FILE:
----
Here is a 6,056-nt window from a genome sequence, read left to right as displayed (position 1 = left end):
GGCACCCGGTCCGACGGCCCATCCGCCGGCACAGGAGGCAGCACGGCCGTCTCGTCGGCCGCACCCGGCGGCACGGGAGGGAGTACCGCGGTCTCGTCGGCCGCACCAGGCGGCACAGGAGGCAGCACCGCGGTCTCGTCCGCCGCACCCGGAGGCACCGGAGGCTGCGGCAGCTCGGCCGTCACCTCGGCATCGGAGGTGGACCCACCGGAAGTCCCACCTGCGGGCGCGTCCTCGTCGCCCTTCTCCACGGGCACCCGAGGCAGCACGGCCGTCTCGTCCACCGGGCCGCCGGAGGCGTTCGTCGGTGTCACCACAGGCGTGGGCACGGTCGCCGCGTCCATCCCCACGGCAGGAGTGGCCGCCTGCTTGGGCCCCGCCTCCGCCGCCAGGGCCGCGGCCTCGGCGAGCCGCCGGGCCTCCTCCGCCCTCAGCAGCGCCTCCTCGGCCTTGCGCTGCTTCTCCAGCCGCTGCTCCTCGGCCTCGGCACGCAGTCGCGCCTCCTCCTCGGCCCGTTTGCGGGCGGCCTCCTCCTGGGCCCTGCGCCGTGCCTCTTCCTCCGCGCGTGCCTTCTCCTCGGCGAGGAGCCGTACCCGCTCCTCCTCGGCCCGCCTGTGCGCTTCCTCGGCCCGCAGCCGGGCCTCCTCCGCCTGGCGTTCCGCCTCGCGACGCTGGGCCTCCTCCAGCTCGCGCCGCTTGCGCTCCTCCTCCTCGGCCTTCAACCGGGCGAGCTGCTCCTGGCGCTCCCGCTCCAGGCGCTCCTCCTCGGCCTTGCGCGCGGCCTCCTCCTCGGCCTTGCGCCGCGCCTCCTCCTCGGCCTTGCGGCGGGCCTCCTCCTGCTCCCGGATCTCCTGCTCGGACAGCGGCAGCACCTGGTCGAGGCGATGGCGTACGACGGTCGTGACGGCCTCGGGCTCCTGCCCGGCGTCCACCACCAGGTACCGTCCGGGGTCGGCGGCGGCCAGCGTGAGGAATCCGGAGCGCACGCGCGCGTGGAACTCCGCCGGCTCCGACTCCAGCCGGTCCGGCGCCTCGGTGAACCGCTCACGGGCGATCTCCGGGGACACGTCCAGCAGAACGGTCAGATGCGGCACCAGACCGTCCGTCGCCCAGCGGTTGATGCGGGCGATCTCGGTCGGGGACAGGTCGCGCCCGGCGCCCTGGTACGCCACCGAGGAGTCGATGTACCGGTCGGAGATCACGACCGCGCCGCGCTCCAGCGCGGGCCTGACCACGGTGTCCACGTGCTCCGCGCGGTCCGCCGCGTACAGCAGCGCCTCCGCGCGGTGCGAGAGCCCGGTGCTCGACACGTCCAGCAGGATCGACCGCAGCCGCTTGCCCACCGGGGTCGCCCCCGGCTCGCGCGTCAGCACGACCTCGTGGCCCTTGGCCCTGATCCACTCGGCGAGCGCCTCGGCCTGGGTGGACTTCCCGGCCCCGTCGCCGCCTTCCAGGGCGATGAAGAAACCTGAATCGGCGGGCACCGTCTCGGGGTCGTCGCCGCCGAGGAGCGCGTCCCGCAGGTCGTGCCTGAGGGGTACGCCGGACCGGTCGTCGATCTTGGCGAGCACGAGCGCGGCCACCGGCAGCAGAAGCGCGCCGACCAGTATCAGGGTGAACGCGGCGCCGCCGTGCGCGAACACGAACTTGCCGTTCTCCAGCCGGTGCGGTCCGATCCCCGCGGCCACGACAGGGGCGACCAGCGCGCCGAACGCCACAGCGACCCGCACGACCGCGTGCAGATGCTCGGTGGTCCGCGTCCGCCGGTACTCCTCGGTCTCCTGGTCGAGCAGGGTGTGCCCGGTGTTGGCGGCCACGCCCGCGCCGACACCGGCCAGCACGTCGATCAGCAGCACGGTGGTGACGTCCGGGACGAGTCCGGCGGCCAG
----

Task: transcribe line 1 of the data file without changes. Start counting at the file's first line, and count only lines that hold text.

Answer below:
Here is a 6,056-nt window from a genome sequence, read left to right as displayed (position 1 = left end):